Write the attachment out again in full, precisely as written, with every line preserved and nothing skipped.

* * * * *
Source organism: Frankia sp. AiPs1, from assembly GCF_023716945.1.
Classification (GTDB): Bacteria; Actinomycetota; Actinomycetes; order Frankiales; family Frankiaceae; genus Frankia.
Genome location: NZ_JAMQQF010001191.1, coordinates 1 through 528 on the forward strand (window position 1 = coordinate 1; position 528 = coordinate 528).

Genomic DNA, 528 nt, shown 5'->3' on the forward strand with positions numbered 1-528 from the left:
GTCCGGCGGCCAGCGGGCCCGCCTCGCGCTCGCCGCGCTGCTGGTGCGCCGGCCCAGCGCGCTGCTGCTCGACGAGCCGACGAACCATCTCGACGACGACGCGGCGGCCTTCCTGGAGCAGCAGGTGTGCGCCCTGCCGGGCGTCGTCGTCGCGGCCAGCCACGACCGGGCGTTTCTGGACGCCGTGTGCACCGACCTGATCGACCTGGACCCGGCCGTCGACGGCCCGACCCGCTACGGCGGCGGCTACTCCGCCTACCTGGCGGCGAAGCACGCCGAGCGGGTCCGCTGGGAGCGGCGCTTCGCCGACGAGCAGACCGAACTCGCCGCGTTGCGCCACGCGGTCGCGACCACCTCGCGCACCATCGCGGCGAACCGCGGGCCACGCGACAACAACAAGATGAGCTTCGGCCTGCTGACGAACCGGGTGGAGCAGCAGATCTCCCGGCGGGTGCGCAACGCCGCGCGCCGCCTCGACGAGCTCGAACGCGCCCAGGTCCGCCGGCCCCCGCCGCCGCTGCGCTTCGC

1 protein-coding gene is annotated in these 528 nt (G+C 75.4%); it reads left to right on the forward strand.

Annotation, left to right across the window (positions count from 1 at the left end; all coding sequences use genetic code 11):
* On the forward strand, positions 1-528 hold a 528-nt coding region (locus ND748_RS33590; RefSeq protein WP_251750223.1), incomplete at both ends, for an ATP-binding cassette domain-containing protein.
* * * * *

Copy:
Source organism: Frankia sp. AiPs1, from assembly GCF_023716945.1.
Classification (GTDB): Bacteria; Actinomycetota; Actinomycetes; order Frankiales; family Frankiaceae; genus Frankia.
Genome location: NZ_JAMQQF010001191.1, coordinates 1 through 528 on the forward strand (window position 1 = coordinate 1; position 528 = coordinate 528).

Genomic DNA, 528 nt, shown 5'->3' on the forward strand with positions numbered 1-528 from the left:
GTCCGGCGGCCAGCGGGCCCGCCTCGCGCTCGCCGCGCTGCTGGTGCGCCGGCCCAGCGCGCTGCTGCTCGACGAGCCGACGAACCATCTCGACGACGACGCGGCGGCCTTCCTGGAGCAGCAGGTGTGCGCCCTGCCGGGCGTCGTCGTCGCGGCCAGCCACGACCGGGCGTTTCTGGACGCCGTGTGCACCGACCTGATCGACCTGGACCCGGCCGTCGACGGCCCGACCCGCTACGGCGGCGGCTACTCCGCCTACCTGGCGGCGAAGCACGCCGAGCGGGTCCGCTGGGAGCGGCGCTTCGCCGACGAGCAGACCGAACTCGCCGCGTTGCGCCACGCGGTCGCGACCACCTCGCGCACCATCGCGGCGAACCGCGGGCCACGCGACAACAACAAGATGAGCTTCGGCCTGCTGACGAACCGGGTGGAGCAGCAGATCTCCCGGCGGGTGCGCAACGCCGCGCGCCGCCTCGACGAGCTCGAACGCGCCCAGGTCCGCCGGCCCCCGCCGCCGCTGCGCTTCGC

1 protein-coding gene is annotated in these 528 nt (G+C 75.4%); it reads left to right on the forward strand.

Annotation, left to right across the window (positions count from 1 at the left end; all coding sequences use genetic code 11):
* On the forward strand, positions 1-528 hold a 528-nt coding region (locus ND748_RS33590; RefSeq protein WP_251750223.1), incomplete at both ends, for an ATP-binding cassette domain-containing protein.